- “Because of their sins, they had been well-nigh consumed by Satan and his agents for their destruction” (PK 584).
- “Satan’s accusations against those who seek the Lord are not prompted by displeasure at their sins. He exults in their defective characters. . .” (PK 585).
- “In his own strength, man cannot meet the charges of the enemy. In sin-stained garments, confessing his guilt, he stands before God” (PK 586).
- “As Joshua pleaded before the Angel, so the remnant church, with brokenness of heart and unfaltering faith, will plead for pardon and deliverance through Jesus, their Advocate. They are fully conscious of the sinfulness of their lives, they see their weakness and unworthiness; and they are ready to despair” (PK 588).
- “The tempter stands by to accuse them, as he stood by to resist Joshua. He points to their filthy garments, their defective characters. He presents their weakness and folly, their sins of ingratitude, their unlikeness to Christ, which has dishonored their Redeemer. He endeavors to affright them with the thought that their case is hopeless, that the stain of their defilement will never be washed away. He hopes so to destroy their faith that they will yield to his temptations, and turn from their allegiance to God” (PK 588).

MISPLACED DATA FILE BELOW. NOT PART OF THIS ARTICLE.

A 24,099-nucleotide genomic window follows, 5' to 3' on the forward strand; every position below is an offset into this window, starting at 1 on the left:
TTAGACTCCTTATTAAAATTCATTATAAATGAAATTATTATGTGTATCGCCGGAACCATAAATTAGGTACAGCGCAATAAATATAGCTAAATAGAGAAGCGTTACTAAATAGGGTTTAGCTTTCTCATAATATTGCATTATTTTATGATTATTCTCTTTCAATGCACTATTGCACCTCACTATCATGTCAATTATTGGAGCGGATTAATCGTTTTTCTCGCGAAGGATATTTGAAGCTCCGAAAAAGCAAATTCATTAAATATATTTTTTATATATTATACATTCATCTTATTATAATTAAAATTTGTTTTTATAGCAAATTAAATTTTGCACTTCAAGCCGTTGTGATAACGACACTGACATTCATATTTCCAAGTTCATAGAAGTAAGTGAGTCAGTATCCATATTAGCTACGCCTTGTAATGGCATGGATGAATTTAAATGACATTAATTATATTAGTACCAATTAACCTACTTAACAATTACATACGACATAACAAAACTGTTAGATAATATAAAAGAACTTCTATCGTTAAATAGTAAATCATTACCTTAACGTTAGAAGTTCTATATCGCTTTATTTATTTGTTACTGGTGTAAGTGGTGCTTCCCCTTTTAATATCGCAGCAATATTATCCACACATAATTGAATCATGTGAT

- “But while the followers of Christ have sinned, they have not given themselves up to be controlled by the satanic agencies. They have repented of their sins and have sought the Lord in humility and contrition, and the divine Advocate pleads in their behalf. He who has been most abused by their ingratitude, who knows their sin and also their penitence, declares: ‘The Lord rebuke thee, O Satan. I gave My life for these souls. They are graven upon the palms of My hands. They may have imperfections of character; they may have failed in their endeavors; but they have repented, and I have forgiven and accepted them’” (PK 589).
That last quotation stands out like a beacon light, for Christ himself declares to the court that his people “may have imperfections of character.” God’s people can stand confidently in court, not because of their sinless perfection, but because their lives are hid in Christ.
When we compare the material from Christ’s Object Lessons with the material from Prophets and Kings, logically we must give the COL passage a corporate interpretation because Joshua and his cohorts as individuals have “imperfections of character.”
These imperfect saints take refuge in their “clean” clothes, symbolic of their total trust in the grace of Christ.
Therefore, we can conclude that if there is a “final generation,” it is a generation that trusts solely in the grace of Christ.
And all the discouraged Adventists shouted, “Amen!”
- Reinder Bruinsma, In All Humility: Saying No to Last Generation Theology (Westlake Village, CA: Oak and Acorn, 2018). ↑
- M. L. Andreasen, The Sanctuary Service, 2nd edition (Washington, D. C.: Review and Herald, 1947), 302. ↑
- Ibid. ↑
- Herbert Douglass, The Messenger of the Lord: The Prophetic Ministry of Ellen G. White (Nampa, ID: Pacific Press, 1998). ↑
- Ellen White, The Great Controversy, 425. ↑
- Ellen White, Christ’s Object Lessons, 69. ↑
Alden Thompson is a professor emeritus of Biblical Studies at Walla Walla University. His classic book Inspiration is available on Amazon.